David Hoefer of Louisville, Ky., the co-editor of The Last Resort, offers an antidote for our trying times.
The last several months have brought us the unsatisfying spectacle of a nation of 325 million people devising on-the-fly strategies to outwit a virus. Yes, there is a novel pathogen on the loose and, yes, certain groups, mostly the elderly and other persons with compromised immune systems, do appear to have a heightened risk of serious infection. What remains less clear is the actual extent of the threat to other segments of the population. The public-health response has evolved over time—remember gloves sí, masks no?—but one persistent feature has been the need to close up the populace indoors, away from others of our kind.
This has proven problematic because modern humans—Homo sapiens—are profoundly social creatures. Efforts at selling “virtual communities” as replacements for flesh-and-blood gatherings are almost laughably off the mark. In reality, the antisocial practices of “social distancing” play to the worst aspects of American culture: the tendency to produce isolated individuals amusing themselves with trivial pursuits while failing at healthy, long-term relationships with family, friends, lovers, and neighbors. The longer we drag this out, the more likely unintended (and negative) consequences become.
Be like Pud
One sensible alternative to exile-at-home is the Great Outdoors. It’s becoming increasingly clear that fresh air and sunshine have been underutilized in our often-panicky response to COVID-19. Hiking, biking, picnicking, boating, fishing, and hunting are all good reasons for going outside, where the Earth’s ultimate limits remain hugely liberating, when compared to the four snug walls of our houses and apartments.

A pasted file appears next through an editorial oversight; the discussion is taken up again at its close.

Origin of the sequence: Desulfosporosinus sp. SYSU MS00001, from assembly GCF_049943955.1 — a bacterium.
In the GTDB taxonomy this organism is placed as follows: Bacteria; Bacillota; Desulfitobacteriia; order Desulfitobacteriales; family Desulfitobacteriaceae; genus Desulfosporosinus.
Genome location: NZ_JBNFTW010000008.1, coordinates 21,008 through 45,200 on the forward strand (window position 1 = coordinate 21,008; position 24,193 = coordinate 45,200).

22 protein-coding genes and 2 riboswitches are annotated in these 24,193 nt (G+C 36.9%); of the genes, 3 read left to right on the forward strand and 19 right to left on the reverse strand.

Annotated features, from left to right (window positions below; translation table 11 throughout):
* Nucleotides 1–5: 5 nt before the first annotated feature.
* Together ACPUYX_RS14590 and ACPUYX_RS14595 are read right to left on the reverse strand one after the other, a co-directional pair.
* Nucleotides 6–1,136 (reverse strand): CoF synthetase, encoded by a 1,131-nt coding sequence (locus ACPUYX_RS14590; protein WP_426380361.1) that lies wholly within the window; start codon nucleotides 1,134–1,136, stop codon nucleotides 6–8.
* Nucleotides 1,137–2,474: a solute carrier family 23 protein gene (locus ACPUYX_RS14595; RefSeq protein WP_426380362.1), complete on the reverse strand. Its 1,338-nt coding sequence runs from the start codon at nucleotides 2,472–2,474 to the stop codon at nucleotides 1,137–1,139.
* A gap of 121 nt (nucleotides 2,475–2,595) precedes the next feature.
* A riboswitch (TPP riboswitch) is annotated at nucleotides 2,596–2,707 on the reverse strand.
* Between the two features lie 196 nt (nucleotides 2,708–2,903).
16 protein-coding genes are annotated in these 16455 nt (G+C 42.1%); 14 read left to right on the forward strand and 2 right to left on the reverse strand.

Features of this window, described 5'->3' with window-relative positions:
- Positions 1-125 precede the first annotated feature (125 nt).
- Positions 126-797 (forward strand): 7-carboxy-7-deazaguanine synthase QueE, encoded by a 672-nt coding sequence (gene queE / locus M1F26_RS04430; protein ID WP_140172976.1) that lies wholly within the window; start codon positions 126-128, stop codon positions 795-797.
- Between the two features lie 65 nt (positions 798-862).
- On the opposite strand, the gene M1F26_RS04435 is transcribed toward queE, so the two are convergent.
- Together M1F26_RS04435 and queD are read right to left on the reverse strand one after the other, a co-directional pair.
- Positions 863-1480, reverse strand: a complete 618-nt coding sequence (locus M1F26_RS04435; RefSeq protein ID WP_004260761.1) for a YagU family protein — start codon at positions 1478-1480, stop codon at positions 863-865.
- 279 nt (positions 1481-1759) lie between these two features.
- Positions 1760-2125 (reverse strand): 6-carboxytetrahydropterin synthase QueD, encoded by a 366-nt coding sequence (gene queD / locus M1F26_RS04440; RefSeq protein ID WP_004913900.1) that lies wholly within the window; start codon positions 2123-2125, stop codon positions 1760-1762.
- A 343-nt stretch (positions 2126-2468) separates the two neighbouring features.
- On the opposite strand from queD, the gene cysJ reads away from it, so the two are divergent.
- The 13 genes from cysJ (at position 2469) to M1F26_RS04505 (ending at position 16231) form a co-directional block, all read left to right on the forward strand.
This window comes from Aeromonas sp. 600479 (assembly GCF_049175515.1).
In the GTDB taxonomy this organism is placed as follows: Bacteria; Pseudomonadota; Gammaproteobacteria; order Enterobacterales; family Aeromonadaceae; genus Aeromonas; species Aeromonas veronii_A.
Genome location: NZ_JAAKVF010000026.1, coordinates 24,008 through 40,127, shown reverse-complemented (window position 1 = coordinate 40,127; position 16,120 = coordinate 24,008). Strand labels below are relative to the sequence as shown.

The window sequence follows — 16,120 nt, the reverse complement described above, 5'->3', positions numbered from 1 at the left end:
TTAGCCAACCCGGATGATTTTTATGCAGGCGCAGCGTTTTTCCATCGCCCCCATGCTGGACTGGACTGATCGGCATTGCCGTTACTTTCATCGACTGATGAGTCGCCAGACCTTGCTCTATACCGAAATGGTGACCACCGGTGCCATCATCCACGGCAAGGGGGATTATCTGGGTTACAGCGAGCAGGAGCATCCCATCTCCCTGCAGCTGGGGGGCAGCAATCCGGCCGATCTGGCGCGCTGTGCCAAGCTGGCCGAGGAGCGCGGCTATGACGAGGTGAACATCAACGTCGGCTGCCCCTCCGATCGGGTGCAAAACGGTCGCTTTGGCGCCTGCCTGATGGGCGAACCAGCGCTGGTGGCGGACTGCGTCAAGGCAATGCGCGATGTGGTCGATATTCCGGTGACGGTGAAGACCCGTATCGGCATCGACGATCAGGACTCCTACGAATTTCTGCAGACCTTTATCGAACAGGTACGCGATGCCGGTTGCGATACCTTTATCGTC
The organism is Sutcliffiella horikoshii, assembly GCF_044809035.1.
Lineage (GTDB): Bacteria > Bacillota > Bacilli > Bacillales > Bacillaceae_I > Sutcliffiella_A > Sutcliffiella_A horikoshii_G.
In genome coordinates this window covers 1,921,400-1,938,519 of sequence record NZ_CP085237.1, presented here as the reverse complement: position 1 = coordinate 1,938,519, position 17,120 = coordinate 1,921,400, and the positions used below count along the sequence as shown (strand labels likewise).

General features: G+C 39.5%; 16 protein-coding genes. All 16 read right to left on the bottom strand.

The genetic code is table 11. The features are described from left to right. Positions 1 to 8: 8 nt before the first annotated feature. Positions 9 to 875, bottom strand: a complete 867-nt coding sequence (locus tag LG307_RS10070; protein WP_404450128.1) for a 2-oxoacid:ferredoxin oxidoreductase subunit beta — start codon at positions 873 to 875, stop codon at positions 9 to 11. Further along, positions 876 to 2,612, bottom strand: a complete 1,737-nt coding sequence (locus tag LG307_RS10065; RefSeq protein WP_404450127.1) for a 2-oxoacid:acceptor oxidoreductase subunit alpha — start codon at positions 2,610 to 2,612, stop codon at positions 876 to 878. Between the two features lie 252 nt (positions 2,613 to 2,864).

We used to understand that outdoor activities were beneficial for us. That was certainly the case for Pud Goodlett and the gang in The Last Resort. They went to the trouble of constructing a home-away-from-home, as a means of ready access to the varied and gracious Salt River environment of Anderson County, Kentucky. The cabin itself luxuriated in nature, with spiders, birds, weather, and even lightning intruding on occasion. This was no place to hide from the external world, calculating defenses against every potential risk to comfort and safety.
Though Pud was a budding botanist, his journals make evident a sustained interest in the taxonomic class of Aves—our fine-feathered friends of the sky. Taken seriously, birding is an outdoor diversion of the very best sort, appealing about equally to the beauty-seeking soul and truth-hungry mind of anyone who engages in it. A great resource for beginning birders learning the ropes or lapsed veterans knocking off the rust is the Cornell Lab of Ornithology. Corny Orny, as I call it, offers online classes, extensive databases, and cutting-edge digital apps that can greatly enrich your birding experience.
So be like Pud and light out for the world, even if it’s only your backyard or the local park. Our economy isn’t the only thing that’s been hurt by the corona shutdown. It’s time for us to get back to the business of being human.